Donald J. Trump gladly takes credit for things he hasn’t done, like erecting many of the buildings that bear his name, but one of his truly significant deeds has unfortunately been left uncredited. Trump was the midwife for the rebirth of midtown Manhattan—altering its skyline, its economic architecture, and the makeup of its upper class. And that accomplishment spotlights some of the contradictions that make him a simultaneously compelling and repellant character.
Trump was always a huckster, but he started his career developing and selling something fresh and innovative, a new kind of apartment building that, three-plus decades later, has drawn the world’s wealthiest to New York’s Billionaire’s Belt, the swath of condo towers that stretch across midtown’s belly from Columbus Circle (home to Fifteen Central Park West, the Time-Warner Center and Trump International Hotel & Tower), past the so-called supertalls of Fifty-seventh Street, to Beacon Court aka the Bloomberg Building just west of Third Avenue.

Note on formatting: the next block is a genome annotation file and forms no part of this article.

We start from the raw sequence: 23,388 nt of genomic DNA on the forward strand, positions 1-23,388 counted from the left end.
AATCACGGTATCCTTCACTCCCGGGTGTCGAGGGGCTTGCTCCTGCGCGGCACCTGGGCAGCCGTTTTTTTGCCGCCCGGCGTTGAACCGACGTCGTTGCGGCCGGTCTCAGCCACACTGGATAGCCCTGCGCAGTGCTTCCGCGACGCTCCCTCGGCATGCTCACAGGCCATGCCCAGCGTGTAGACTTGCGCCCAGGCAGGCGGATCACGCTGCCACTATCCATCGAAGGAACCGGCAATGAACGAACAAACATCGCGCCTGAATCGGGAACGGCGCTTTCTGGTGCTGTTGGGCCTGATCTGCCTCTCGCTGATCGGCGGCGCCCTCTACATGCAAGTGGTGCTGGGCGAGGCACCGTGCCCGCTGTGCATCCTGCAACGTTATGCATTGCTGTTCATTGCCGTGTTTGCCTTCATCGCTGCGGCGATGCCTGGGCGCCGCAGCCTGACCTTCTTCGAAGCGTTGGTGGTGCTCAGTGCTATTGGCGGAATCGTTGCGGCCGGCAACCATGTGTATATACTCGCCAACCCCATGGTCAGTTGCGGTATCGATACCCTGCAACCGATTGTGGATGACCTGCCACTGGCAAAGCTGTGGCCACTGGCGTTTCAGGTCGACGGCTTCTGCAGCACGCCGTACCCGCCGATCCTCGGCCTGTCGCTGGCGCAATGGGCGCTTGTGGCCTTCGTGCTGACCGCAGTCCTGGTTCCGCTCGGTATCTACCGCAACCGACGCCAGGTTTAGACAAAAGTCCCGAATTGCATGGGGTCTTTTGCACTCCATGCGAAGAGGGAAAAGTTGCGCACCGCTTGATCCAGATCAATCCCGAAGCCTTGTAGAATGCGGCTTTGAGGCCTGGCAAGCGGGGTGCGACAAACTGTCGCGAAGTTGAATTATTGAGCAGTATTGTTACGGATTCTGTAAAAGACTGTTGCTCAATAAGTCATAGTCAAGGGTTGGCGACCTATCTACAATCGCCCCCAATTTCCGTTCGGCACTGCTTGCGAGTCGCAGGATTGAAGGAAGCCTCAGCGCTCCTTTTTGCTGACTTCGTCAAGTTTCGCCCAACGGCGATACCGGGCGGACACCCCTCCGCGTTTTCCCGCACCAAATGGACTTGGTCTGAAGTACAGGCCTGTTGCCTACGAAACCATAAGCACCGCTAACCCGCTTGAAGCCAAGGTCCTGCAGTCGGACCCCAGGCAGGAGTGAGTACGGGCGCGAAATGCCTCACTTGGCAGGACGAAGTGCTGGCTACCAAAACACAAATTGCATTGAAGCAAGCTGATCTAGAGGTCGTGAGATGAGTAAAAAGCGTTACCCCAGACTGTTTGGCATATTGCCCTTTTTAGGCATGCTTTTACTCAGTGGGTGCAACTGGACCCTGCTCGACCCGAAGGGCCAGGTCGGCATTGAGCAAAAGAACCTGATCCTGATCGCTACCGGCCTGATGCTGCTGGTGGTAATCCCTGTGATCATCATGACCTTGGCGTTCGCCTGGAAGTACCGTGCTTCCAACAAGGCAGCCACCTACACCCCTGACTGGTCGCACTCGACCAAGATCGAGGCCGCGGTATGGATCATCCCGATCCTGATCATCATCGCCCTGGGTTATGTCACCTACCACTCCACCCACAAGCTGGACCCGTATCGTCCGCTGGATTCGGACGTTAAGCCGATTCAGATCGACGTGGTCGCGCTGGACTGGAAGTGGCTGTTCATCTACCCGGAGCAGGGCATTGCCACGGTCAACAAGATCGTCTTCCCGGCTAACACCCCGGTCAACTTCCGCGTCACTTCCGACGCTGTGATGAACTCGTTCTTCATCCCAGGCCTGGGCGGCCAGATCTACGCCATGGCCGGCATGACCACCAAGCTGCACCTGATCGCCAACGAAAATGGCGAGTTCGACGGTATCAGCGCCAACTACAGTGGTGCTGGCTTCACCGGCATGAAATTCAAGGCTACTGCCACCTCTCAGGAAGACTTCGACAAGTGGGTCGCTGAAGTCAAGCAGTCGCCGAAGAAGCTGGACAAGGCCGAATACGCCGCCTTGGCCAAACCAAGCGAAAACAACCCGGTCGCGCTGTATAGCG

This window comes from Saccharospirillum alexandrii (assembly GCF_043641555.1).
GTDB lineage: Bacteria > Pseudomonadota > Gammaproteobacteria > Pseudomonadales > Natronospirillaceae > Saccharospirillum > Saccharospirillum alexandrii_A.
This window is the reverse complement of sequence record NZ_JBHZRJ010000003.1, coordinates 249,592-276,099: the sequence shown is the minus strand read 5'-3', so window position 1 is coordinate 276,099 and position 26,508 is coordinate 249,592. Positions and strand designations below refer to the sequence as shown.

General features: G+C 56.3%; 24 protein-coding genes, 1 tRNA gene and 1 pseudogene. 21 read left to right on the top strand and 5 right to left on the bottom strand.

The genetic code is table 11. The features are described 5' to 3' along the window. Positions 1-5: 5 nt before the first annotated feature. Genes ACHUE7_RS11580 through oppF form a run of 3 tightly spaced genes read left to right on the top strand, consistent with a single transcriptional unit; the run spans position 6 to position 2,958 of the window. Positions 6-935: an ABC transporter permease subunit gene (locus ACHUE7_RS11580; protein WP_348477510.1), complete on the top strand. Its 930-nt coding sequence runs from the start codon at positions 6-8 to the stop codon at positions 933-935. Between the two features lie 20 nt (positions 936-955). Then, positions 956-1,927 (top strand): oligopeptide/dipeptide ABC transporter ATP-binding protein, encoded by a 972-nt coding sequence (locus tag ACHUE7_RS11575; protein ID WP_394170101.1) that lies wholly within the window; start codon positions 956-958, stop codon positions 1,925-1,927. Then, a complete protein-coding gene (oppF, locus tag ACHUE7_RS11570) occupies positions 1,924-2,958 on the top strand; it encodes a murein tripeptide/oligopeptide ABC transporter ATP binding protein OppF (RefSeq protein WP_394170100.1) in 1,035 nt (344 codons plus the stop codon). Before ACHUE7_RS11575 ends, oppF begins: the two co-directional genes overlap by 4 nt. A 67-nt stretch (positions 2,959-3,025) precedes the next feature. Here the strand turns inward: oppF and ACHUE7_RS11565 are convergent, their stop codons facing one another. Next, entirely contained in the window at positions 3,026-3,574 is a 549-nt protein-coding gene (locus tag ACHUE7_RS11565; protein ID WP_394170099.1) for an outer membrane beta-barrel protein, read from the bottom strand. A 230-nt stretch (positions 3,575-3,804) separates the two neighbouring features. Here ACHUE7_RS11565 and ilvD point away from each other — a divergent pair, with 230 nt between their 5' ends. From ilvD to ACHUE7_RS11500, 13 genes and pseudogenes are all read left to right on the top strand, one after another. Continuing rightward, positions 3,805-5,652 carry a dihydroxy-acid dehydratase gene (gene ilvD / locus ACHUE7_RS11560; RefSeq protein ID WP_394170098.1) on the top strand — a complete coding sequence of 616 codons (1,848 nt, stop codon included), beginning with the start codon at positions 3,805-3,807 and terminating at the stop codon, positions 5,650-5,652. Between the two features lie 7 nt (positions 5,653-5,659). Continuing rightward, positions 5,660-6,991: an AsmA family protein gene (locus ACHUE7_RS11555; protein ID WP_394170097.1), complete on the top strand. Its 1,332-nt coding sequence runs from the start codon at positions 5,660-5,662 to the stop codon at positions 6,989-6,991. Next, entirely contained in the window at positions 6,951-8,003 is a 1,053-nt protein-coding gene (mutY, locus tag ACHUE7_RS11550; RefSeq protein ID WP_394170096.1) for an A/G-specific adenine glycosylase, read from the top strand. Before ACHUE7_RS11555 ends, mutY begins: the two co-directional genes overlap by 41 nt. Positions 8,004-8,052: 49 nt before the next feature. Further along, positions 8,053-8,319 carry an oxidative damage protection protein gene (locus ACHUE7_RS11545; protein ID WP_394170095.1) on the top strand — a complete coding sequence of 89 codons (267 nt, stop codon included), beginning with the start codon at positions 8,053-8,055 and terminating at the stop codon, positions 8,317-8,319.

Trump set the stage for the ascendance of New York City’s new plutocracy, the moneyed scrum of bankers, alternative investment managers, corporate chieftains, infotainment and tech wizards and foreigners of provenances both reputable and dubious who comprise our latest upper class, the .01 percent who have rendered New York’s old aristocracies, from the WASPS of the 18th and 19th centuries to the private equity and venture capital nabobs of the late 20th, irrelevant and obsolete.